262he wants for that permission. The price to publish Grisham is
263thus set by Grisham, and copyright law ordinarily says you have no
264permission to use Grisham's work except with permission of Grisham.
265</para>
266<para>
267But the law governing recordings gives recording artists less. And
268thus, in effect, the law subsidizes the recording industry through a kind
269of piracy--by giving recording artists a weaker right than it otherwise
270gives creative authors. The Beatles have less control over their creative
271work than Grisham does. And the beneficiaries of this less control are
272the recording industry and the public. The recording industry gets
273something of value for less than it otherwise would pay; the public gets
274access to a much wider range of musical creativity. Indeed, Congress
275was quite explicit about its reasons for granting this right. Its fear was
276the monopoly power of rights holders, and that that power would
277                stifle
278follow-on creativity.<footnote><para>
279<!-- f10 -->
280Copyright Law Revision: Hearings on S. 2499, S. 2900, H.R. 243, and
281H.R. 11794 Before the ( Joint) Committee on Patents, 60th Cong., 1st
282sess., 217 (1908) (statement of Senator Reed Smoot, chairman), reprinted
283in Legislative History of the 1909 Copyright Act, E. Fulton Brylawski and
284Abe Goldman, eds. (South Hackensack, N.J.: Rothman Reprints, 1976).
285</para></footnote>
286</para>
287<para>
288While the recording industry has been quite coy about this recently,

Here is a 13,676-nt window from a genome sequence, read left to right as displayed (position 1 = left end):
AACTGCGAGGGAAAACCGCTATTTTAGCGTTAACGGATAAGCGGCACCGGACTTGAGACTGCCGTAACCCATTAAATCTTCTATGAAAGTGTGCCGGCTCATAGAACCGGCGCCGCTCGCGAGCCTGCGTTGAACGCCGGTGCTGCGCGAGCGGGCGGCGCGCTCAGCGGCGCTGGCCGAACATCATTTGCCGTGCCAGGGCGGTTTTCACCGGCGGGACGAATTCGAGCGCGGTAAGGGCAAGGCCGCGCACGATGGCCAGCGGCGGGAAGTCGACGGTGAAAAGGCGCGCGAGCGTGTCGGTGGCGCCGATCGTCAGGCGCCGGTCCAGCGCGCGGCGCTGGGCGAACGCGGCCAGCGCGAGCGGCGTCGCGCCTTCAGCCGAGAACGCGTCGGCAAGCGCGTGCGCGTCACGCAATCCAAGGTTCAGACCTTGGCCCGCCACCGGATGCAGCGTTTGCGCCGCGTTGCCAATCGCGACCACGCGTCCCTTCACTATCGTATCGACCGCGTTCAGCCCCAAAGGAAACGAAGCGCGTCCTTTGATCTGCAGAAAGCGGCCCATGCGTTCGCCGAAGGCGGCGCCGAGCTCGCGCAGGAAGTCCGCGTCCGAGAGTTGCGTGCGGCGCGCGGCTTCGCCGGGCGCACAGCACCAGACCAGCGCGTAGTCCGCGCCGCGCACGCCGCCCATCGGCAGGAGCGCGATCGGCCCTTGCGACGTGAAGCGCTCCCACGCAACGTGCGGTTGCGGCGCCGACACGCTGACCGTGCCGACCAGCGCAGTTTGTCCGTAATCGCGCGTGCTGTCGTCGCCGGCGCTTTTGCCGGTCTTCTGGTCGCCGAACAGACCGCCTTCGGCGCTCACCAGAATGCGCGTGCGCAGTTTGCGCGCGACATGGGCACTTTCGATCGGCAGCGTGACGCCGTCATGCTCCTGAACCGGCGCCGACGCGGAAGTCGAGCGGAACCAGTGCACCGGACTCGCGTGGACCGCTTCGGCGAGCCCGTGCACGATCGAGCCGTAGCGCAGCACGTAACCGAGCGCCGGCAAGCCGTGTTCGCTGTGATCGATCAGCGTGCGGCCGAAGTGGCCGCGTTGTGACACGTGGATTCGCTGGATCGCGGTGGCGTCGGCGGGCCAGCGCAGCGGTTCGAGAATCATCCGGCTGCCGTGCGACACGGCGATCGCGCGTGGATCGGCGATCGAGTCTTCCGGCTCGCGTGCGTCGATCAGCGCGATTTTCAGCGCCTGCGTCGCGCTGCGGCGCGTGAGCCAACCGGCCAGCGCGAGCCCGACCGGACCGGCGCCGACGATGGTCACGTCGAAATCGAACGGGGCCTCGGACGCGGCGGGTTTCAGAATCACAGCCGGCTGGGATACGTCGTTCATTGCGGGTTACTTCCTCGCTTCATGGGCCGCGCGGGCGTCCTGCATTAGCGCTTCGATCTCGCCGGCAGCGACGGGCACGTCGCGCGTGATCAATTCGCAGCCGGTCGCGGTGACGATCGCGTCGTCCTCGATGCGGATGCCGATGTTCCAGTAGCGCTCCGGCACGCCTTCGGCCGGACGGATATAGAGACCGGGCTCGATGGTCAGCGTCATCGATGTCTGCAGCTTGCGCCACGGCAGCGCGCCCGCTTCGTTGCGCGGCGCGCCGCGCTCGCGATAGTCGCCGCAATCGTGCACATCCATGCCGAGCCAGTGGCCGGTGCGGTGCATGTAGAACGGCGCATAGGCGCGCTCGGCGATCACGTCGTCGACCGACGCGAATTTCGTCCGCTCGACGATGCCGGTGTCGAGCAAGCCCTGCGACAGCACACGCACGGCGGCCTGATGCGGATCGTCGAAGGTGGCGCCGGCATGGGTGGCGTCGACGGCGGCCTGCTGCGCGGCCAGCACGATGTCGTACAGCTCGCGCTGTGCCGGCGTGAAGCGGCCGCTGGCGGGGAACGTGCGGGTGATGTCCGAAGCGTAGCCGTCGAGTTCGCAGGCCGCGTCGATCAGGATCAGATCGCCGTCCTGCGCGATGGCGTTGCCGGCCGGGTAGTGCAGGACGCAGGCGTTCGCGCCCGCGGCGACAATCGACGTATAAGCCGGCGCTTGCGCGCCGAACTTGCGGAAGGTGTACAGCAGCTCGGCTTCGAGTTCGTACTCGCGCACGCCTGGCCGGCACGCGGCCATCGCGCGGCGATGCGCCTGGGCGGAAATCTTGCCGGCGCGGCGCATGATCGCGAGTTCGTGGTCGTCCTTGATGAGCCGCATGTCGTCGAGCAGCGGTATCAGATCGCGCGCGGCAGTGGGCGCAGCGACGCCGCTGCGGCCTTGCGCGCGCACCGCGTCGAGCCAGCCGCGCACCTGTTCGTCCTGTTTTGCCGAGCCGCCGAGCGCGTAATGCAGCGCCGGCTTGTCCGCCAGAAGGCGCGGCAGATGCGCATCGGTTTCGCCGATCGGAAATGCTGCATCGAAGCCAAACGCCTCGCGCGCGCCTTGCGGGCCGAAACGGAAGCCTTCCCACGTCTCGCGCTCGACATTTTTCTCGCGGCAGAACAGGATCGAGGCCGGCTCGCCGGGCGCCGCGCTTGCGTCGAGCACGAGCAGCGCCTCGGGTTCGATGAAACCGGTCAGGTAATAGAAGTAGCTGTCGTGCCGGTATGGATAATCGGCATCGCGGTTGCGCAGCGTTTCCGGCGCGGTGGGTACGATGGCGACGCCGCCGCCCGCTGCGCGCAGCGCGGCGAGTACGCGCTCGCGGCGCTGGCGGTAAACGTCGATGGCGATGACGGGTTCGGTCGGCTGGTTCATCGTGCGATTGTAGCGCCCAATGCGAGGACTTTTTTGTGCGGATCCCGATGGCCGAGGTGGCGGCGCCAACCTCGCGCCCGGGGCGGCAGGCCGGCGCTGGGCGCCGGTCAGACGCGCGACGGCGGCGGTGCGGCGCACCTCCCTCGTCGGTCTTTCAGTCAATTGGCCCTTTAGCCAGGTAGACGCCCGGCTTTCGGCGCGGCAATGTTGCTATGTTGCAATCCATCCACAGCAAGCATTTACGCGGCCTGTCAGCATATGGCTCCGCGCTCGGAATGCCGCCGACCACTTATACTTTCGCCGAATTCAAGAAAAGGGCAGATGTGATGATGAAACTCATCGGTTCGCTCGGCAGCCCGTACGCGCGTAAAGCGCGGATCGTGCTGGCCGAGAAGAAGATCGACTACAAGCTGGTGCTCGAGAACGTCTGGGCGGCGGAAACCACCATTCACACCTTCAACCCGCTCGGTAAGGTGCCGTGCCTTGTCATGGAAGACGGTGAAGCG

289historically it has been quite a supporter of the statutory license for
290records. As a 1967 report from the House Committee on the Judiciary
291relates,
292</para>
293<blockquote>
294<para>
295the record producers argued vigorously that the compulsory
296<!-- PAGE BREAK 71 -->
297license system must be retained. They asserted that the record
298        industry
299is a half-billion-dollar business of great economic
300                importance
301in the United States and throughout the world; records
302today are the principal means of disseminating music, and this
303creates special problems, since performers need unhampered
304                access
305to musical material on nondiscriminatory terms. Historically,
306the record producers pointed out, there were no recording rights
307before 1909 and the 1909 statute adopted the compulsory license
308as a deliberate anti-monopoly condition on the grant of these
309rights. They argue that the result has been an outpouring of
310recorded music, with the public being given lower prices,
311                improved
312quality, and a greater choice.<footnote><para>
313<!-- f11 -->
314Copyright Law Revision: Report to Accompany H.R. 2512, House
315                Committee
316on the Judiciary, 90th Cong., 1st sess., House Document no. 83,
317(8 March 1967). I am grateful to Glenn Brown for drawing my attention
318to this report.
319</para></footnote>
320</para>
321</blockquote>
322<para>
323By limiting the rights musicians have, by partially pirating their
324                creative
325work, the record producers, and the public, benefit.
326</para>
327</sect2>
328<sect2 id="radio">